From Richard Nairne4
ALS: American Philosophical Society
Aix. Provence August 19. 1779—
Knowing the intimacy, & friendship subsisting between your Excellency, & my Brother,5 I presume to solicit your interest in my unhappy situation, nothing but the disstresses of my family, & the cruel advantages, the owners of the Ship I command’d, are taken, can excuse this liberty, & the certainty of being inevitably ruin’d, If I remain here much longer.
If you honour me with assistance, I may get my Parole to England, Mahon, or Gibralter, where I am certain, I can get, persons, of equal rank with myself, & Son exchanged. Your friendship on this head with lay me under such an Obligation, which I shall remember as long as I live, with pleasure, & gratitude.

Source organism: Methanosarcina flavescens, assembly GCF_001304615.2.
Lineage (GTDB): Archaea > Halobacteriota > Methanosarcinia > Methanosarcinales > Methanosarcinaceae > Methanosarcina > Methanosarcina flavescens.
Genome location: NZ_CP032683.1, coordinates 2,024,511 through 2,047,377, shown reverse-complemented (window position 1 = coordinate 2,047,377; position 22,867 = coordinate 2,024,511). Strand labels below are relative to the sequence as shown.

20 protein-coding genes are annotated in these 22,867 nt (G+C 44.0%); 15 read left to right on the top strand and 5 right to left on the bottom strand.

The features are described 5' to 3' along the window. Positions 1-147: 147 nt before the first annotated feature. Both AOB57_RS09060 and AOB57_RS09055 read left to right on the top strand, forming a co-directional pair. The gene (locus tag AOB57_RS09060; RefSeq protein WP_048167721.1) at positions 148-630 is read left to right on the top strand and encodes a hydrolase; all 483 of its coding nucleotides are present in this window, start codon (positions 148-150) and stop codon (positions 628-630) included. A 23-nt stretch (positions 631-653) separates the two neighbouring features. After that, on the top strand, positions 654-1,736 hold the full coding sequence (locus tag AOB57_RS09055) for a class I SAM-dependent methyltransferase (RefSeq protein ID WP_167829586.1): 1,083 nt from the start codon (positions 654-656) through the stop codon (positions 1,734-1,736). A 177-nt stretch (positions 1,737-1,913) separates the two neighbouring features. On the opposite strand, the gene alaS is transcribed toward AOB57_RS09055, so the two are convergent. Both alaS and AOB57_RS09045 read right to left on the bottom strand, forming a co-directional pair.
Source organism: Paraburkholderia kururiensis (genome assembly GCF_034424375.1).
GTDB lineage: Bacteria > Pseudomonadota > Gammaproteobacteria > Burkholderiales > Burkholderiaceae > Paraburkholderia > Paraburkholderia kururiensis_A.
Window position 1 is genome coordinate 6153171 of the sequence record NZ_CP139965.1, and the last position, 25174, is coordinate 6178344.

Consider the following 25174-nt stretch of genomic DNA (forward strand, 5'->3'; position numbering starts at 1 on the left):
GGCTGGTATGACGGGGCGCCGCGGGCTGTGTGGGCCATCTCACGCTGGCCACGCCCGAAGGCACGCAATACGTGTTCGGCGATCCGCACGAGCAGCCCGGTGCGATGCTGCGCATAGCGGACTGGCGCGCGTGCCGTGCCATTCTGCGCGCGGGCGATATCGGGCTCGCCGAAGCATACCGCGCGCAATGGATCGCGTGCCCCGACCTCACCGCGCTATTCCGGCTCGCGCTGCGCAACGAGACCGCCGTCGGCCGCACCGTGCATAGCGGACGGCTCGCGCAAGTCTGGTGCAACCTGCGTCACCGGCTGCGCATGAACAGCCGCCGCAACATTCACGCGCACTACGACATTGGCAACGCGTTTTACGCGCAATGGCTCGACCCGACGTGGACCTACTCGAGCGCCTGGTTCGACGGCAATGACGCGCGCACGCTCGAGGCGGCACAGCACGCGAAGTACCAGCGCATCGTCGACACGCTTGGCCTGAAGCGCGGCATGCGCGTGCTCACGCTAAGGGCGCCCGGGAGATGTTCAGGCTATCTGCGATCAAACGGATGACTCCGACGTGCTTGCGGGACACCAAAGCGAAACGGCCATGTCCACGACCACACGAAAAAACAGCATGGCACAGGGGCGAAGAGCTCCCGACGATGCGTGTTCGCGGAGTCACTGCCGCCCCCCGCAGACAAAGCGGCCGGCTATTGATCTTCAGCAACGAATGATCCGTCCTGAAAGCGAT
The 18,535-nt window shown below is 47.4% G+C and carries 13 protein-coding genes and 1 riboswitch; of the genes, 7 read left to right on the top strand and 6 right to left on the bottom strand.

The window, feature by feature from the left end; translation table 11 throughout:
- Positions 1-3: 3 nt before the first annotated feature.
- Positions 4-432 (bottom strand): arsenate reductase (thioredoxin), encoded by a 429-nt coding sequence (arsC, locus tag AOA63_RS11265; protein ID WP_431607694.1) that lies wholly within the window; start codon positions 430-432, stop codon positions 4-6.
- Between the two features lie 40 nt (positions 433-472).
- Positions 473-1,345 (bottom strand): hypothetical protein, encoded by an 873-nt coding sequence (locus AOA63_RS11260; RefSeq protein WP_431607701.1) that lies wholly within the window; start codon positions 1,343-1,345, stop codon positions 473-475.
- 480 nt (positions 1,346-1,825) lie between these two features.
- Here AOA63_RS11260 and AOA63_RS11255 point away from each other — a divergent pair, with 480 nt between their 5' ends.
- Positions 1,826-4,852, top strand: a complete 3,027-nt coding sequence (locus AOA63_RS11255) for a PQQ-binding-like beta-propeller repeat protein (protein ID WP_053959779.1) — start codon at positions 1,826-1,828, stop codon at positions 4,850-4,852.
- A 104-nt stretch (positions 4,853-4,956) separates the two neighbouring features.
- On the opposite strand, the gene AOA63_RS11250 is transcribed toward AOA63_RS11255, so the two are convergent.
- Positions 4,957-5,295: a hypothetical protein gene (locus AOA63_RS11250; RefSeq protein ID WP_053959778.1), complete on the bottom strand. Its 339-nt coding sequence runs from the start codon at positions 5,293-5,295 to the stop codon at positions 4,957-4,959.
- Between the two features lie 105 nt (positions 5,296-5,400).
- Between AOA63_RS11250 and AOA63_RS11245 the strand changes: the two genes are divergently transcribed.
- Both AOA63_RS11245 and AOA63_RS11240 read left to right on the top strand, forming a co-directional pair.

Any letter your Excellency may favour me with, I shall receive safe, If directed to Messr. Gregoire, at this place.6 I am your Excellency’s Most Obt. & most Humble Servt.
To His Excellency Benjamin Franklin
Addressed: A Son Excellence / Monsieur Benjamin Franklin / Ministre Plenipotentiaire des Etats / Unis de L’Amerique, auprez de la Cour / de France / A / Paris
Notation: Nairne Richard August 19. 1779.
4. Captain of the merchant ship Generous Friends, captured in March by a French frigate: XXIX, 716–17.
5. The scientist and fellow of the Royal Society, Edward Nairne.
6. A cloth and silk merchant in Aix (Almanach des marchands, p. 11), Gregoire had assisted Nairne the previous month: XXIX, 717.